HotelDel DownTown Sunset

Greetings from Jennifer Ross -  Realtor
 
Cafe ChloeMy Dad visited last week and we enjoyed dinner in the East Village of downtown at "Café Chloe" on the corner of 9th and G street. The atmosphere is chic/casual and the modern French cuisine fantastic!  I had fresh halibut while my Dad enjoyed pork chops.  The staff was friendly and suggested the perfect red wine with our meal.  We had some kind of a hot bread pudding dessert that was truly nummy!  A very fun place to sit and people watch. I'm going back to try their brunch!
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News and Views - It's Not All Doom and Gloom  
 
The Mortgage Bankers Association that applications for loans rose by 13 percent in the past week. In particular, applications for refinance loans were up by 17 percent as homeowners took advantage of low mortgage rates to refinance. Of course, for a homeowner to refinance their loans it would require they have a certain amount of equity in the home. The fact that not all homeowners are upside down on their loans seems to come as a surprise to a lot of people. They might also be surprised by the research from the MBA that shows nearly 40 percent of all homeowners live in a house that is absolutely mortgage free.
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According to the FBHAI, the median price of an entry-level home in San Diego County was $333,730, 20 percent higher than the state's $266,750.
The median price of a home in the San Diego-Carlsbad-San Marcos was $321,000.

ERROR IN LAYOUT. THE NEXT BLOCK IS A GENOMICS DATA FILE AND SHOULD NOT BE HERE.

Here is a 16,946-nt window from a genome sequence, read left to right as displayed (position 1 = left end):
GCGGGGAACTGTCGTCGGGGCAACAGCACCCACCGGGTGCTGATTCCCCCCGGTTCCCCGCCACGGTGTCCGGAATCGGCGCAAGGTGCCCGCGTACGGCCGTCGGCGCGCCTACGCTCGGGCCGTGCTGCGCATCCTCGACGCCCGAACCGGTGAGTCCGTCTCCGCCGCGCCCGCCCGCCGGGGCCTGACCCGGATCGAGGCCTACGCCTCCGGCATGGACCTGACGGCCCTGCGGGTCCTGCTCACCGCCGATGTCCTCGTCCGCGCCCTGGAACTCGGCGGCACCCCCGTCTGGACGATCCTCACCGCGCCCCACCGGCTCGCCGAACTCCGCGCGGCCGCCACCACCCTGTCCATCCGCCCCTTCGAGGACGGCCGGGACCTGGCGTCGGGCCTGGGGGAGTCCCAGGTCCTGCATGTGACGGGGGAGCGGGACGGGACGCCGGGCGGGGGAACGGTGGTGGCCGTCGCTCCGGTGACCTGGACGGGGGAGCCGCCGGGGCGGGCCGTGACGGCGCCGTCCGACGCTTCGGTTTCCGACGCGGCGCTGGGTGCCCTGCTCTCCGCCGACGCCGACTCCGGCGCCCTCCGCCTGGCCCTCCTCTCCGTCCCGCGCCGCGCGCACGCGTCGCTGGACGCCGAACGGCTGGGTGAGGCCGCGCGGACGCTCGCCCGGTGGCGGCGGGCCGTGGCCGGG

Assuming a 10 percent down payment and an adjustable effective interest rate of 4.09 percent, CAR estimates that the minimum household income required to purchase an entry-level home in San Diego County is $55,000. The monthly payment including taxes and insurance for such a borrower would be $1,830.
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A housing shortage once the market fully recovers is one of the biggest concerns facing San Diego real estate, according to an economic forecast delivered to local agents by the chief economist at the National Association of Realtors (NAR) on Friday.
Reiterating many issues familiar to anyone in the local market, Lawrence Yun -- speaking at the San Diego Association of Realtors' Real Estate Summit -- said the shortage of housing created by the historic lows in new home construction pose a potential crisis two to three years from now.
This scarcity of supply would result in quickly escalating home prices that would be good for current homeowners, but bad for the industry.
"There would be more people priced out of the market and far fewer transactions," he said. "Home building needs to reflect population growth."